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PPR Newsletter March 2023

We’re having a go at a new newsletter because social media land is in such a state! Chloë Trew  |  Mon Mar 06 2023
PPR Newsletter March 2023

Welcome to our first newsletter posted to No-one Left Behind: the online platform for PPR’s growing network of human rights campaigns. A lot has happened in the new year and there’s plenty more to come!

Writing a #NewScript for Mental Health

On the 1st February there was wall to wall media coverage as veteran mental health campaigners joined practitioners, writers, community workers and a range of people with lived experience in The MAC Belfast for the launch of #NewScript for mental health.

a crowd of people sit at tables in a conference room. One woman is speaking at a podium while a camerawoman captures the audience
Image caption: Launch of the New Script campaign at the MAC Belfast

This is a progressive and inclusive campaign to encourage conversations across society around what a better approach to mental health could look and feel like, and how to get there. The campaign is rooted in human rights and trauma-informed principles and informed by a decade of activism by mental health service users, carers, family members and others. It reflects not only the failings of current mental health policy and practice but also the breadth of lifesaving grass roots activity underway to help people heal.

If you are interested in getting more involved in the activities this year contact Sara Boyce

Take Back the City

On 3 March #TakeBacktheCity campaigners, which aims to build Belfast’s first climate resilient community on public land in North and West Belfast, went to an Opera all about them! No seriously, the campaigners are being celebrated in Nobody / Somebody, an opera inspired by the words of our founder, Inez McCormack, and the activism of powerful women from Belfast who are campaigning to provide safe homes for their kids.

An audience member takes a photograph of his hand holding a programme for the Nobody /Somebody performace. On the cover is a golden key against a block backdrop

On 16th February, in a case brought by yet another West Belfast family in housing need, the court heard arguments for a judicial review of Belfast City Council’s proposed development of the Mackie’s site as an urban greenway, to the exclusion of housing. Click here to learn more about the problematic history of Council’s activity at this site – and for an overview of the campaign’s timeline click here!

Remember, this is public land in an area of extreme poverty and housing demand, and councillors are elected to act in the public interest. Ask questions about their views on Mackie’s when they rap your doors ahead of council elections in May!

Meanwhile, our international design competition for the Mackie’s site has been a resounding success, delivering 11 world class options to help develop 25 acres of public land in North and West Belfast in support of the surrounding communities. Over 3,600 people have engaged online with the public consultation using our latest digital tool, while over 350 people have attended in-person events. It’s the way government should do consultation, but don’t. Voting closes on the 23rd March and we invite you to join us for the big reveal of the winner on the 27th May.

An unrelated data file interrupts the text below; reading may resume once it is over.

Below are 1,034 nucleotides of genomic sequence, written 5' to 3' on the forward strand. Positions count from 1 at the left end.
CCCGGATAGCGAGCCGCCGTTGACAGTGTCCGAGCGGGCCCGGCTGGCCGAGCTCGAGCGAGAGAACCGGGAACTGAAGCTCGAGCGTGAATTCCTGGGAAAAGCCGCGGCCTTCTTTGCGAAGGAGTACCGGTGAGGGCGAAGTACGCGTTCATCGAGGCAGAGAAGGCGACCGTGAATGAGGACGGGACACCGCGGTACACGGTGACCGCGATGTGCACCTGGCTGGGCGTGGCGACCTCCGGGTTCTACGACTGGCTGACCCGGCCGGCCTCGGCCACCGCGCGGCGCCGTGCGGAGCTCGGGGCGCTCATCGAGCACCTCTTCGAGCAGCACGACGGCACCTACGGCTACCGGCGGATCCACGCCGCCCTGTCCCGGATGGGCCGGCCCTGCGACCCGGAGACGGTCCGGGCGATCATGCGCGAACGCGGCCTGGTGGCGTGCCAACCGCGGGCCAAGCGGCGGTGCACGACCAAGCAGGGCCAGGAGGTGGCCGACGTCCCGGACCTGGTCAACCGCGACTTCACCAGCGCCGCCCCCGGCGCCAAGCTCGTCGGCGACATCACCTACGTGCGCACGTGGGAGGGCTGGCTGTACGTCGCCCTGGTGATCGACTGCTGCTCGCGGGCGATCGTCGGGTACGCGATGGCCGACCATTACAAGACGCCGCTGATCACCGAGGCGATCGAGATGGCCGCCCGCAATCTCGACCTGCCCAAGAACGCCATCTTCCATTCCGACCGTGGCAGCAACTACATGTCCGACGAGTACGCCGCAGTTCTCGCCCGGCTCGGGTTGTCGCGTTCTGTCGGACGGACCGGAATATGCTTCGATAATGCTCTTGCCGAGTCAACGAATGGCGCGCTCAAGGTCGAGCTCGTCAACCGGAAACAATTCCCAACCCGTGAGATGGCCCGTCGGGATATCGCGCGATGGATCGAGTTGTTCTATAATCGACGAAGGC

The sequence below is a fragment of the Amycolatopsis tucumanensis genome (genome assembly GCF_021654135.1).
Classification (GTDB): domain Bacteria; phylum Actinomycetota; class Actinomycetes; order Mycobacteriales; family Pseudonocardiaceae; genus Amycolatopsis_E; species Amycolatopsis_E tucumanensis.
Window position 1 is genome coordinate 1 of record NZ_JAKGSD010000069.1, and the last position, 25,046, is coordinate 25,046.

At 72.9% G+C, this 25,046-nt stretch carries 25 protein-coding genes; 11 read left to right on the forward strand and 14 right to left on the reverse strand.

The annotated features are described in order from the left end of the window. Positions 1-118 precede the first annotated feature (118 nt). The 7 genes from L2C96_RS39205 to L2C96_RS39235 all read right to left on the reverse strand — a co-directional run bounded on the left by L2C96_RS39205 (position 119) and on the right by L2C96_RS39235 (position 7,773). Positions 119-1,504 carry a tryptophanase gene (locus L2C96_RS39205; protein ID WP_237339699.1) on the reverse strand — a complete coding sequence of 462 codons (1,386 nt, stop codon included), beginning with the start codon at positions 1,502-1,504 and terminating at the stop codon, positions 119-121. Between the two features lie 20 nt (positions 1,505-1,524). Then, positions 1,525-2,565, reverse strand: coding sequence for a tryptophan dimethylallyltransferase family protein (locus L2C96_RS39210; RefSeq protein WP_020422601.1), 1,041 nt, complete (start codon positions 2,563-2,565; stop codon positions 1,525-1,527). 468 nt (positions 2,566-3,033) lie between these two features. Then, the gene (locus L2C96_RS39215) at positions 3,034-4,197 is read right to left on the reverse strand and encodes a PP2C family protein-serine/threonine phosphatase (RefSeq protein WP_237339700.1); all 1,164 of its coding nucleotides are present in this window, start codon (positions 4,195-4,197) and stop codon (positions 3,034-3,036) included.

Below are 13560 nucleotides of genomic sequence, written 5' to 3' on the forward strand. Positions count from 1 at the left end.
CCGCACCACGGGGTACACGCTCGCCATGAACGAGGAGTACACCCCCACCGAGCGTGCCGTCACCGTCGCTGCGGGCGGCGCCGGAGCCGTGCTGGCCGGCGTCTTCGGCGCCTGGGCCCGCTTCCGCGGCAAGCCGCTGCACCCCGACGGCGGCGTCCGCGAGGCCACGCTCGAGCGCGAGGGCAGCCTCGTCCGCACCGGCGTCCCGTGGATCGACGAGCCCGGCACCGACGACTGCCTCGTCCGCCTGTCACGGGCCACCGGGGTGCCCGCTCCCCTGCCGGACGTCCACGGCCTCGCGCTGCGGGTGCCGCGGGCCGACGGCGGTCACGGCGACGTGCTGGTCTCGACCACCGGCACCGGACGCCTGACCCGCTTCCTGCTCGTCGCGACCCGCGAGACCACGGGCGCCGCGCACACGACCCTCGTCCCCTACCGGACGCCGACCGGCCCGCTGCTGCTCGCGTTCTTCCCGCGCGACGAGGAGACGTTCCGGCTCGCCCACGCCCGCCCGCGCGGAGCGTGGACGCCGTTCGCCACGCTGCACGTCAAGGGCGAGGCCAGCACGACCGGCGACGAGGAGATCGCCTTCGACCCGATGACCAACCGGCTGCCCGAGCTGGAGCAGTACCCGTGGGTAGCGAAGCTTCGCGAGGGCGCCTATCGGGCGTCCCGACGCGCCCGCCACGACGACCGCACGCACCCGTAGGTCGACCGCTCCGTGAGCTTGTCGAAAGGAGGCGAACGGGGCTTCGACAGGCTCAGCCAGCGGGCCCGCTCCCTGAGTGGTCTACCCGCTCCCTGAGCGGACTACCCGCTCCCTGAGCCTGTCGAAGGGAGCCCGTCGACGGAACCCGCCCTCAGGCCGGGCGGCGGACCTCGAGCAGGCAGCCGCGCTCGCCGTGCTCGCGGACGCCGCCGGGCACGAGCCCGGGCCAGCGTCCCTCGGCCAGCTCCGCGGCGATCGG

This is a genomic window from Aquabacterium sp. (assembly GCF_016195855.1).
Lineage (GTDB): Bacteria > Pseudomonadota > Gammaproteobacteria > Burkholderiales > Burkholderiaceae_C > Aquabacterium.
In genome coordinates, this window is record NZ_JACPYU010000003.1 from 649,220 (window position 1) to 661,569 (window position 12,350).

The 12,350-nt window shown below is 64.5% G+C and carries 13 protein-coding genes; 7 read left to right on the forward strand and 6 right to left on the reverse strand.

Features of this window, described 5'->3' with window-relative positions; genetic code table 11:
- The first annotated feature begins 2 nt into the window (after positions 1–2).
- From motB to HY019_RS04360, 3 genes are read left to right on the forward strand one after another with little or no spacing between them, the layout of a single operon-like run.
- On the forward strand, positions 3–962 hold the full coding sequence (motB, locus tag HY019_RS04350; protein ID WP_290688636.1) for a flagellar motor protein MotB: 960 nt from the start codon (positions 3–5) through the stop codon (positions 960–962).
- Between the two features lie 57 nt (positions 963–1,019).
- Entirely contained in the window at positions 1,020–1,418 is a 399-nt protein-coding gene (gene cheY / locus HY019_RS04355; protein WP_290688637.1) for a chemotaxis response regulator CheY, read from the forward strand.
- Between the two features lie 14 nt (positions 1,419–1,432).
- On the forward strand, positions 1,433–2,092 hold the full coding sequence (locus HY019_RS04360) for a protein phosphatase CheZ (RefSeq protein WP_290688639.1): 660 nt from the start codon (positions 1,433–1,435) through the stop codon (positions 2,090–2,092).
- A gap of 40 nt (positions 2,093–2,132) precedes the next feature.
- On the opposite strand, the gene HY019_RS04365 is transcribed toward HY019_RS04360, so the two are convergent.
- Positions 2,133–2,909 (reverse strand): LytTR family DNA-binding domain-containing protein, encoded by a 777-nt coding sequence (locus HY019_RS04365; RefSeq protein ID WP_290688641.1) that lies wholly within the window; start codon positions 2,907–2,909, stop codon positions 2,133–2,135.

Watch this space and for more information contact Marissa McMahon

A man speaking from a platform, standing beside a pop-up banner with "Living Our Rights" printed along the top
Image Caption: The launch of “Living Our Rights” report in Dublin

In other housing news – congratulations to the residents’ collective in Tallaght and Clondalkin, South Dublin, on the launch of their Living Our Rights report on the 30th January – click here to read. PPR worked alongside organisers and families in these communities in 2022 to share some of what we know about human rights monitoring.

For more information contact Aiden Lloyd.

Building a Kind Economy

On 22 February human rights monitors seeking asylum in the UK hosted a range of NI duty bearers to hear about actions they have taken to address key human rights concerns in ‘contingency’ hostel accommodation set up by the Home Office in NI hotels. Click here for a video news report (16min 45sec of the broadcast). This built on residents’ work in autumn 2022 to identify key issues, pull together a set of concrete recommendations for making things better, and present them to authorities.

Four people stand shoulder-to-shoulder in front of a sand-stoned building with teal coloured doors
Image caption: Kind Economy Campaigners: Christiana, Afaq, Twasul and Mohammed

Reports earlier this month indicated the Home Office is currently spending £6.8m/day on contingency asylum accommodation. Hotel owners are making record profits from the refugee crisis, but the depressing message we see repeated on the news seems to be racists protesting outside the temporary homes of people who have fled wars to seek safety. We know though that asylum seekers and refugees are not to blame for our broken economy and housing crisis – on the contrary, #KindEconomy and #LiftTheBan campaigners are full of energy and actions to bring people together, from art exhibitions to cooking and loads in between. Why don’t you join them?

For more information contact Twasul Mohammed

Keep up to Date with the Latest Policy Developments

None of our campaigns exist in a vacuum. We’re lucky to have some of the best policy and research minds around to help us get to the bottom of developments here in the north and further afield.

We regularly offer a short digest of policy developments around housing, asylum and mental health. Check out this month’s on the Investigations section of our website. And watch this space - we regularly make sense of an publish data on the state of human rights uncovered through Freedom of Information requests.

Feel free to get in touch! We can always be reached at